, Salem, MA


November 12, 2012

Letter: Don't be afraid to reach out to veterans

To the editor:

As we approach Veterans Day and prepare to honor those who have served our country, it should be noted there are approximately 350,000 Veterans living in Massachusetts, including some 37,000 who have served in Afghanistan and Iraq since Sept. 11, 2001. Our veterans and their families are all around us in our communities, many serving without asking for special recognition.

Although these veterans may not seek accolades from us, you can be assured that we in Massachusetts shall continue to lead our nation in supporting them. For example, a recent law passed in Massachusetts called The Valor Act focuses on providing better employment opportunities for our veterans, giving them due academic credit for their military training and increasing support for the families of deceased veterans.

The civilian community has recognized the sacrifices faced by veterans and their families, as evidenced by the creation of the “Staying Strong” program. This provides resources and training for our communities and schools to support families of veterans who are currently deployed. The North Beverly School was recently featured in a video and program sponsored by the Red Sox Foundation and Massachusetts General Hospital that debuted the Staying Strong program at the Statehouse. More information can be found at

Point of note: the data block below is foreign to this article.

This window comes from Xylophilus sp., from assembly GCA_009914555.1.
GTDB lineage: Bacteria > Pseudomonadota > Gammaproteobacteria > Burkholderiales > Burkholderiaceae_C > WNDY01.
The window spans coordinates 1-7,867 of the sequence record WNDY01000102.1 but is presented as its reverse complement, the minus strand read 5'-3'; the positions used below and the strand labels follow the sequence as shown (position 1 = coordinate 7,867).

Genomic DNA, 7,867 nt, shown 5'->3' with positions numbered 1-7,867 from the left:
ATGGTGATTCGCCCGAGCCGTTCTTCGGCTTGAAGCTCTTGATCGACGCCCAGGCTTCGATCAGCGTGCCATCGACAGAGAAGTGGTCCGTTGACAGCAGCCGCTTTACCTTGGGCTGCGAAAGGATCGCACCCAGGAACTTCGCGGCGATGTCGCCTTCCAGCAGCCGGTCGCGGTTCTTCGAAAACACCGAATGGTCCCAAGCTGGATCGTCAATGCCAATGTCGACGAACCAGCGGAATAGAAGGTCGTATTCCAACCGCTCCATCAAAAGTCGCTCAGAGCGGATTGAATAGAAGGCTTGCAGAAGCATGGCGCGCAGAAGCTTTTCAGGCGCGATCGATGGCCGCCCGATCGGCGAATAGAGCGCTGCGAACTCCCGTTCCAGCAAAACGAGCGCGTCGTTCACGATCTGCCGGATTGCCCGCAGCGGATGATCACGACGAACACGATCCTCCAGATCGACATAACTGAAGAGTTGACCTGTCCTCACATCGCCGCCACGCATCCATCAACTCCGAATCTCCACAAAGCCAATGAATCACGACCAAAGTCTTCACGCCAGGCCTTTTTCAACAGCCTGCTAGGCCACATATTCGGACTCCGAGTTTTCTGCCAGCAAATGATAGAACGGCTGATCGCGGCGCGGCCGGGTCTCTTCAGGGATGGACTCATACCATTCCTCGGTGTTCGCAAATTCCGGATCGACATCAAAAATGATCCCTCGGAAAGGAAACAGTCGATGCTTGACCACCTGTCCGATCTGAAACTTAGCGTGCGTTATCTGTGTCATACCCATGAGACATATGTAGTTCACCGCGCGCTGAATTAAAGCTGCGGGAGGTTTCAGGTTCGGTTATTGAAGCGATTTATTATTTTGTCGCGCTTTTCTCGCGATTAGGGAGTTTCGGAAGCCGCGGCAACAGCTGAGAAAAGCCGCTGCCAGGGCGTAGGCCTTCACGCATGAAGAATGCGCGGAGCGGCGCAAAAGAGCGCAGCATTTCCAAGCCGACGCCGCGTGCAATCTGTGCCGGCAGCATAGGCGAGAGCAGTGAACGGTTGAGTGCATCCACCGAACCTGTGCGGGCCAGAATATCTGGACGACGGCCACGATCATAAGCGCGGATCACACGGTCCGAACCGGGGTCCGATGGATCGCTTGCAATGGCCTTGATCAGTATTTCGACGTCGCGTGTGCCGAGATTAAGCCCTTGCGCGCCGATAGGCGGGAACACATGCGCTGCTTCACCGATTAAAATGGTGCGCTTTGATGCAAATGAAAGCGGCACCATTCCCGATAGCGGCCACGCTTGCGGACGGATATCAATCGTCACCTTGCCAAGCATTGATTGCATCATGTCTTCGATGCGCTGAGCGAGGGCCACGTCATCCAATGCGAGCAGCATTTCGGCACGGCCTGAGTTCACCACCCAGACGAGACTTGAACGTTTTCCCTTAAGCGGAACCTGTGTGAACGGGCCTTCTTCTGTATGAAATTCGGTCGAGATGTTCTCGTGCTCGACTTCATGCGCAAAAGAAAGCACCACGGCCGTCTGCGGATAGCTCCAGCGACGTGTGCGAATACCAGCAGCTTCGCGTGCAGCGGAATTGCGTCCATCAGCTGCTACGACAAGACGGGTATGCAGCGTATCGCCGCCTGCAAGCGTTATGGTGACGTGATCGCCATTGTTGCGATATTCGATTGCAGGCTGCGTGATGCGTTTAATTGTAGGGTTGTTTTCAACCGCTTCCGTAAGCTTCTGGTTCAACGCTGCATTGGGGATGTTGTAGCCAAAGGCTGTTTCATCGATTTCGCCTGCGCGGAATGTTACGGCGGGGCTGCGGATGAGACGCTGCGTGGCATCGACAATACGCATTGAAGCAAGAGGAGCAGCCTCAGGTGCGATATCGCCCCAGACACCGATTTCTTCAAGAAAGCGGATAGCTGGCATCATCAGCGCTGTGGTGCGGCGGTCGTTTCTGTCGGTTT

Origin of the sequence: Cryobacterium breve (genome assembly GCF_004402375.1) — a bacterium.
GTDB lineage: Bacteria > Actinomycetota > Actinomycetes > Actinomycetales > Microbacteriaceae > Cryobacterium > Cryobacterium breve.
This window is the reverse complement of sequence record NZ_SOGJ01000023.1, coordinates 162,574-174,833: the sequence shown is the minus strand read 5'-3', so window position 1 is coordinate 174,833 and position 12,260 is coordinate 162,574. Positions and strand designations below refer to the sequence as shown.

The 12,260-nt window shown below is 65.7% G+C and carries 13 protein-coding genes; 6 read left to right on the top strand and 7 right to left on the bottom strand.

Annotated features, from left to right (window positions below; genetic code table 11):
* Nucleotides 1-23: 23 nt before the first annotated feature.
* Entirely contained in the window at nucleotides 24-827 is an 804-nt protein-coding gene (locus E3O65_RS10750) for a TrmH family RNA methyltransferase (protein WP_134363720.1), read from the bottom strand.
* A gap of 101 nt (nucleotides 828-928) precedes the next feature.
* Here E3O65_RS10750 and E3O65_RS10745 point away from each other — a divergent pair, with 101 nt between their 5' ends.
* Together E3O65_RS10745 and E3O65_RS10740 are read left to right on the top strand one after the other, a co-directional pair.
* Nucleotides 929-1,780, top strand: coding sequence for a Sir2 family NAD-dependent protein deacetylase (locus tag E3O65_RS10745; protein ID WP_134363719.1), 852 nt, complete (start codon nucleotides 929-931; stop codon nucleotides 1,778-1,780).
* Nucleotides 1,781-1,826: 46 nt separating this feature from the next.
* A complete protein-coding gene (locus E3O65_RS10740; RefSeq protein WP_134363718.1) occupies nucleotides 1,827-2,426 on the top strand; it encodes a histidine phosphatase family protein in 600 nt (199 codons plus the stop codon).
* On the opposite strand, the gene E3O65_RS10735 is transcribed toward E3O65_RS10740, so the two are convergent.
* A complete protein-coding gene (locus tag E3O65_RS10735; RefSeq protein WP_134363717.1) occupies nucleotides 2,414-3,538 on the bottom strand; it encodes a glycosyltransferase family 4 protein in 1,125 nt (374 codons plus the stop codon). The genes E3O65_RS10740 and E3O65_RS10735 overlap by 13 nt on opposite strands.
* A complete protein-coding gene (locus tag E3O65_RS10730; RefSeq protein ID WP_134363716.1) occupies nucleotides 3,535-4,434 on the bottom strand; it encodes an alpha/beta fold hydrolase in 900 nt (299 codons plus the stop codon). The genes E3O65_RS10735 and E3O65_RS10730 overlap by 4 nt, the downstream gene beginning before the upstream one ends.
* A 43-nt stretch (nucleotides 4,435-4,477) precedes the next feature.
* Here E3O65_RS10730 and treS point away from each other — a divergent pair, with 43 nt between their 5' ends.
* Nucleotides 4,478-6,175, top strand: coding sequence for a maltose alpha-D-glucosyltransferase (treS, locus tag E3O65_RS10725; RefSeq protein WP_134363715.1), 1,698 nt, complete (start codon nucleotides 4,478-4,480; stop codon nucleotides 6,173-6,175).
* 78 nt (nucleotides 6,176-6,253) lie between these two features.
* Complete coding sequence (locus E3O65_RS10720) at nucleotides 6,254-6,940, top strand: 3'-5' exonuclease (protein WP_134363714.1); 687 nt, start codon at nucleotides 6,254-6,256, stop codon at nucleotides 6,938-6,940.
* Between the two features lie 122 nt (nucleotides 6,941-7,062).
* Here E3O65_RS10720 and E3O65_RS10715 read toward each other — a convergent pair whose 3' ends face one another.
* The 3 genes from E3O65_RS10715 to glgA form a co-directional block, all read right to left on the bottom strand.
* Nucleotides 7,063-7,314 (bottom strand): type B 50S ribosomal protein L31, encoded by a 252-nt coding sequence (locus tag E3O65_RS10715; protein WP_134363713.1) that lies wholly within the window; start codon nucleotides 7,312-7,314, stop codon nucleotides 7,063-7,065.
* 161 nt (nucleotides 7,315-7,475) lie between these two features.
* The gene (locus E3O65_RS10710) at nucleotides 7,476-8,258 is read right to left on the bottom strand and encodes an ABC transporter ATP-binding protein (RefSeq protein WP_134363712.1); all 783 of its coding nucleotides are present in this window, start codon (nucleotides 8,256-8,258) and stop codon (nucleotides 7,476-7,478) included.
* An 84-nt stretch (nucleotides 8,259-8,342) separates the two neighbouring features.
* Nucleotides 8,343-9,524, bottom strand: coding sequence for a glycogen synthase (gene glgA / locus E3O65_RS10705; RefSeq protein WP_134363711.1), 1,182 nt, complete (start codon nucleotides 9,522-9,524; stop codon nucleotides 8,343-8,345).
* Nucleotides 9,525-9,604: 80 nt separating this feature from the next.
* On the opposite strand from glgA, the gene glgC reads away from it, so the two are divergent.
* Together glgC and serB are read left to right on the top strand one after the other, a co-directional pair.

The Home Base Program is providing innovative work and support for our returning war veterans, with recent estimates that one in three Iraq and Afghanistan veterans suffer from significant post-traumatic stress disorder or traumatic brain injury — the invisible wounds of war. Our commonwealth continues to utilize the services provided by our best teaching hospitals in Boston to treat veterans suffering from both.

The Veterans Committee in our state Legislature, of which I am a member, is currently following a very promising court-supervised program for defendants who have served in the armed forces and are struggling with mental health and substance-abuse issues. It is both a voluntary and rigid program that demands more from veterans than a regular probation program. The court promotes recovery and stability through extensive collaboration with the VA and the support of a veteran peer mentor who will act as an advocate, mentor and ally.

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